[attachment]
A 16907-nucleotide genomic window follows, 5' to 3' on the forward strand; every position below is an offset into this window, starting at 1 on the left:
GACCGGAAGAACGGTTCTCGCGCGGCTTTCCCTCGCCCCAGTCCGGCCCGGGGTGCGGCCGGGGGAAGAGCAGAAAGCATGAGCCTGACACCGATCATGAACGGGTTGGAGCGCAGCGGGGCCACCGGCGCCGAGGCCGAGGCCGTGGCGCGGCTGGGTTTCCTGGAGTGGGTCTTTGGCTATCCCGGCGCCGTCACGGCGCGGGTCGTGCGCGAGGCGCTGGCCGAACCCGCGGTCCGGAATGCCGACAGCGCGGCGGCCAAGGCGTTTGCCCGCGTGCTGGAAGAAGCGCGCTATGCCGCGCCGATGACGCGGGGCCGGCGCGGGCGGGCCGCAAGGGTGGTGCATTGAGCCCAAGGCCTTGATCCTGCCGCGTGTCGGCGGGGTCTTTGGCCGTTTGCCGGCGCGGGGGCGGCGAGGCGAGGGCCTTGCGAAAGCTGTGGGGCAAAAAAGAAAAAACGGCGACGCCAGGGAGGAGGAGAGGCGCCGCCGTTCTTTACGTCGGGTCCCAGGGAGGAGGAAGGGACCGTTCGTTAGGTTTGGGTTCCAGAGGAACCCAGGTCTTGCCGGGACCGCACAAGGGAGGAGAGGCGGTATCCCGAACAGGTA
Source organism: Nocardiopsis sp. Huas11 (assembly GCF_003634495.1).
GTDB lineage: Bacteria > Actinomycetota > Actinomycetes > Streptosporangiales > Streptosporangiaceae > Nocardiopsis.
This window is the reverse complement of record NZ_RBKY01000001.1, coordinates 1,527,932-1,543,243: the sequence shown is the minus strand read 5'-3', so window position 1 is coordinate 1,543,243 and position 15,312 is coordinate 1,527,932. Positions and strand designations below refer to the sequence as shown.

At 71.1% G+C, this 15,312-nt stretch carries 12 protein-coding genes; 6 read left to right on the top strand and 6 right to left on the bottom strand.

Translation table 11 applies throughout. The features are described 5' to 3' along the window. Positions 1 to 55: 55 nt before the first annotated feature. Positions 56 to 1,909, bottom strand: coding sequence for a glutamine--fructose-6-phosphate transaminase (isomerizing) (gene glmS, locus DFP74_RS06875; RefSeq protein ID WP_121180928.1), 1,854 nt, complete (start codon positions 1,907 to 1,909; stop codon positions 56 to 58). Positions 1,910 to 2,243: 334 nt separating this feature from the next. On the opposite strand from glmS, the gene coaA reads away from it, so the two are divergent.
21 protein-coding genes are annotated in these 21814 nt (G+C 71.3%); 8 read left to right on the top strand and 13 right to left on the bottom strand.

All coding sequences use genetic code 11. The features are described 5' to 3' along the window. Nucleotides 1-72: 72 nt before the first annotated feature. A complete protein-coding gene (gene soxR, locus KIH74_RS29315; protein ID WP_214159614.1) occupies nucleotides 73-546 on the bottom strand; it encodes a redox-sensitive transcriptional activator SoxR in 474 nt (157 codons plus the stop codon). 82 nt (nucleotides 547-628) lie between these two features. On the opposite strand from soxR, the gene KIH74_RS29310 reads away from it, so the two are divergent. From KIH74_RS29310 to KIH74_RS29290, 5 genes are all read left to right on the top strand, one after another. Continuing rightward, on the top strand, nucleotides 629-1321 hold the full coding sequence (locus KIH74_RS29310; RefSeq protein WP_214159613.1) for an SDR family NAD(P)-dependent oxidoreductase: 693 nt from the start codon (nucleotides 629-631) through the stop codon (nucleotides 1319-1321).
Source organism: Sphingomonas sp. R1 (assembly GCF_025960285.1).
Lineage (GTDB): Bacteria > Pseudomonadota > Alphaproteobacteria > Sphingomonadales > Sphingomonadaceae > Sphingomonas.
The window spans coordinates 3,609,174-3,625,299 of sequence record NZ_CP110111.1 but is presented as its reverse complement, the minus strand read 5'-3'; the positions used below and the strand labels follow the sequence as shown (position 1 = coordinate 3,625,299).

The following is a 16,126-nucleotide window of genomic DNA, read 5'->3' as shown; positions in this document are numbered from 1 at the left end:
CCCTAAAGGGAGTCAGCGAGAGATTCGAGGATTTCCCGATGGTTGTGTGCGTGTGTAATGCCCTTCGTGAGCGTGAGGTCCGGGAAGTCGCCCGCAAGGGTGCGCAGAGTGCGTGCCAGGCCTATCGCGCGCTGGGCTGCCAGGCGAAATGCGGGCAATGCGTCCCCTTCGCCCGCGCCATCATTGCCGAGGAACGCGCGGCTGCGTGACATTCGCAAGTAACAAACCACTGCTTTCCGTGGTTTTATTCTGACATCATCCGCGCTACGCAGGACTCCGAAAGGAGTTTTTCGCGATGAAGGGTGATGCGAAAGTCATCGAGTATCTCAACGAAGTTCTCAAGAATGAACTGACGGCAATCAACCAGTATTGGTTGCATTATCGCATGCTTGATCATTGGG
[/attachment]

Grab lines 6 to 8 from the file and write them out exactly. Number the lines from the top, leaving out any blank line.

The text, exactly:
At 71.1% G+C, this 15,312-nt stretch carries 12 protein-coding genes; 6 read left to right on the top strand and 6 right to left on the bottom strand.

Translation table 11 applies throughout. The features are described 5' to 3' along the window. Positions 1 to 55: 55 nt before the first annotated feature. Positions 56 to 1,909, bottom strand: coding sequence for a glutamine--fructose-6-phosphate transaminase (isomerizing) (gene glmS, locus DFP74_RS06875; RefSeq protein ID WP_121180928.1), 1,854 nt, complete (start codon positions 1,907 to 1,909; stop codon positions 56 to 58). Positions 1,910 to 2,243: 334 nt separating this feature from the next. On the opposite strand from glmS, the gene coaA reads away from it, so the two are divergent.
21 protein-coding genes are annotated in these 21814 nt (G+C 71.3%); 8 read left to right on the top strand and 13 right to left on the bottom strand.